A top Kremlin adviser in Moscow said on Tuesday that the Protocol in the current form placed "significant limitations" on the country's economic development.


“In its current form, the Kyoto protocol places significant limitations on the economic growth of Russia," Andrei Illarionov, Vladimir Putin's chief advisor on economic issues, said.


"Of course, in its present form, this protocol cannot be ratified," he said.


Russian ratification of the 1997 Kyoto accord is needed to bring it into force worldwide, but since indicating at a world summit in 2002 that it would probably ratify the accord, it has sent mixed signals on the issue.




Meanwhile, the European Commission in Brussels warned that the EU was falling short of targets set to cut greenhouse gases in the UN Kyoto Protocol.


It must come up with new measures urgently to redress the situation, the Commission warned on Tuesday.


After doing a good job for a decade after 1990, European Union countries had allowed emissions of gases blamed for warming the climate to rise again in 2000 and 2001, the Commission said.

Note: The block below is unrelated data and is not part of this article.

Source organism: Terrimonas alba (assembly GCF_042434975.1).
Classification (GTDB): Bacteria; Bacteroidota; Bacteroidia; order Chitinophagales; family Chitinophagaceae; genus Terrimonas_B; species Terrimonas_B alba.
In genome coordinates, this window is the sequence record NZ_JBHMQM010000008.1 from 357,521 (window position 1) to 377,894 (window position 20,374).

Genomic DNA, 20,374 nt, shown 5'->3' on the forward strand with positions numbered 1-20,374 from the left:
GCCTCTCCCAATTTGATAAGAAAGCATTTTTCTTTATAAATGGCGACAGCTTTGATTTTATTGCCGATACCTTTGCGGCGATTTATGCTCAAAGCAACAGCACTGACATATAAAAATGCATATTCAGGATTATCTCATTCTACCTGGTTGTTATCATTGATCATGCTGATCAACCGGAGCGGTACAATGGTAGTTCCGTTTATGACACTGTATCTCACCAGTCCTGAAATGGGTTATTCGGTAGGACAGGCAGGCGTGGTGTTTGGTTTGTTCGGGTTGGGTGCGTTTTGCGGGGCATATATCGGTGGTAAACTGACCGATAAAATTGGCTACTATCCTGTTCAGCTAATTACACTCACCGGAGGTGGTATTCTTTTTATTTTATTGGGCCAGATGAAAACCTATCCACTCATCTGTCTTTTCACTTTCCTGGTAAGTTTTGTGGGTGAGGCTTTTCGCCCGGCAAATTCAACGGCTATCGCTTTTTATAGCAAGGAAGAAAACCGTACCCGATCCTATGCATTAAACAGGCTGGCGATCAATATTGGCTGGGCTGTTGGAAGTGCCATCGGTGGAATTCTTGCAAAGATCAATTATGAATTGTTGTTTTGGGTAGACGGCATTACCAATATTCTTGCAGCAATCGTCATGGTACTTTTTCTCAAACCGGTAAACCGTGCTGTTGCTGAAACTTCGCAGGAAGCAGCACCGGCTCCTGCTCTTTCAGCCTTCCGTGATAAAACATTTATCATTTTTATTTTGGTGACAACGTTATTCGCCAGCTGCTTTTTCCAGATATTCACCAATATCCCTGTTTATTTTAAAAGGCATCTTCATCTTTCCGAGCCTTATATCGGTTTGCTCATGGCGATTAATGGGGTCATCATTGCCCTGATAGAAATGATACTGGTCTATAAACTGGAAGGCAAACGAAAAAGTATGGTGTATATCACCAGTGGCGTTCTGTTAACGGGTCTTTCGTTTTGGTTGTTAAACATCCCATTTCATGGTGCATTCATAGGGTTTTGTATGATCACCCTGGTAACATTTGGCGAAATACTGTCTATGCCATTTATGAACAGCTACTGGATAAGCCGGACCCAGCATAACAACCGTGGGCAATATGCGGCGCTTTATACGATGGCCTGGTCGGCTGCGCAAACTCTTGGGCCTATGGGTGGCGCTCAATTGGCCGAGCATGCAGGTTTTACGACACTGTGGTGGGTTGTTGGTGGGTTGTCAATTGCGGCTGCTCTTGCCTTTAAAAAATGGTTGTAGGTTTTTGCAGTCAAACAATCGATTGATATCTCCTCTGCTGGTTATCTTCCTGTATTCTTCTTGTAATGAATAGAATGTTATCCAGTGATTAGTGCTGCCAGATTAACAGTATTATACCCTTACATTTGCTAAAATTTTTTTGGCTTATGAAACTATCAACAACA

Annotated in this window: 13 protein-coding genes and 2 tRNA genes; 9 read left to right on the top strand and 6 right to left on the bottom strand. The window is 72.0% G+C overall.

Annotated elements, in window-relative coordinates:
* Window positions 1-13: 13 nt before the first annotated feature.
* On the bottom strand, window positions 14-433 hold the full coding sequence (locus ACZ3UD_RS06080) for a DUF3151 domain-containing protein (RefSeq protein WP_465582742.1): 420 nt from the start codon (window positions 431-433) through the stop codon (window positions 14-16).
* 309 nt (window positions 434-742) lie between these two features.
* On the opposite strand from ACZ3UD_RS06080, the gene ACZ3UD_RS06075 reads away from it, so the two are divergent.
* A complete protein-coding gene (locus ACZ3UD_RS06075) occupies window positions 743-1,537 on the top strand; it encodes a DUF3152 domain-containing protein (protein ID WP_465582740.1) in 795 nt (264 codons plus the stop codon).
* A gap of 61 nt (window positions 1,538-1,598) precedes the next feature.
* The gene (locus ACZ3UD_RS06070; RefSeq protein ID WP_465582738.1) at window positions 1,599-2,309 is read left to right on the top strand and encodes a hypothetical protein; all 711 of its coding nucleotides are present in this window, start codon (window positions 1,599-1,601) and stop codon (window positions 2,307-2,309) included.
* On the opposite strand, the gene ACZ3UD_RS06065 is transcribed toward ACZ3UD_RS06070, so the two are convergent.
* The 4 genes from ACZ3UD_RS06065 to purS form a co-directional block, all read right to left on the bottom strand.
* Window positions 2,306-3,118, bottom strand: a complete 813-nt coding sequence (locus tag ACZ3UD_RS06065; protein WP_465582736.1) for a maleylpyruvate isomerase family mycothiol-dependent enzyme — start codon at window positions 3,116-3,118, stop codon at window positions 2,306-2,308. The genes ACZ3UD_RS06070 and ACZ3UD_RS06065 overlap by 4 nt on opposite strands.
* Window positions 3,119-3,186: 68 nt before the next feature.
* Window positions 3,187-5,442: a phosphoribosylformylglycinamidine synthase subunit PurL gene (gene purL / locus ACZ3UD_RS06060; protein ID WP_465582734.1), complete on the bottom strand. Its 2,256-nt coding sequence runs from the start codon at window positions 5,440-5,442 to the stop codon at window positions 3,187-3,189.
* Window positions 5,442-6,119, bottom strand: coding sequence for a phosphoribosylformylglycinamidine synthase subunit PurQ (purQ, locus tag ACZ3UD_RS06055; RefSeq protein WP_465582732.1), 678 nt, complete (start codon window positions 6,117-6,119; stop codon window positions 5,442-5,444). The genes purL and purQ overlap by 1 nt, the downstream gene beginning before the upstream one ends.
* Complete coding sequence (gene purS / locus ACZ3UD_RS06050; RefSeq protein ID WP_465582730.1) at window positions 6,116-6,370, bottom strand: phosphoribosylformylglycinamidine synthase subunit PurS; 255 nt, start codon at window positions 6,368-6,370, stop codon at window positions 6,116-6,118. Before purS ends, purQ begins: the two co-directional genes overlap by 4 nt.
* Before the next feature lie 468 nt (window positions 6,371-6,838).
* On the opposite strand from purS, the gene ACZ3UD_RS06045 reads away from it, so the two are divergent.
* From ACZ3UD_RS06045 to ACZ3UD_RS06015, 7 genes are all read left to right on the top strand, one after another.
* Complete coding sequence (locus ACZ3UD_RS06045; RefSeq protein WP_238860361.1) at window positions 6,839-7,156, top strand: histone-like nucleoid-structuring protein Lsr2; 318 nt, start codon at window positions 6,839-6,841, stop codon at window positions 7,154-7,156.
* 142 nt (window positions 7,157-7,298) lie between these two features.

It warned that unless reversed, the trend meant the EU - the biggest defender of the Kyoto accord - would miss its target to trim greenhouse gas emissions by 8% of 1990 levels by 2008-2012.


“In its current form, the Kyoto protocol places significant limitations on the economic growth of Russia"

Andrei Illarionov,
Chief adviser on economic issues, Russia

The European Environment Agency (EEA) said the biggest factor to blame for the EU's relapse was "a runaway increase in emissions from transport, especially road transport".


On current trends the EU would cut its emissions of climate-warming gases by just 0.5% from 1990 levels, both the EEA and the EC said in separate reports.


Additional measures


Environment Commissioner Margot Wallstrom said she had written to all 15 EU governments to urge them to identify additional measures they intend to take to meet the Kyoto targets.


The reports coincided with a meeting in Milan of signatories to Kyoto's parent treaty, the UN Framework Convention on Climate Change (UNFCCC), which is scheduled to run until 12 December.


The United States remains part of the UNFCCC, although it has abandoned Kyoto. Russia has yet to ratify the 1997 protocol, and its backing is essential for the agreement to come into force. That prospect grew dimmer on Tuesday when a senior Kremlin official said Russia would not support the protocol in its present form.


Greenhouse gases are blamed for trapping the sun's heat rather than let it radiate safely out into space.


Scientists conclude that this is stoking a gradual rise in the earth's surface temperature that will have lasting effects on the planet's delicate climate mechanism.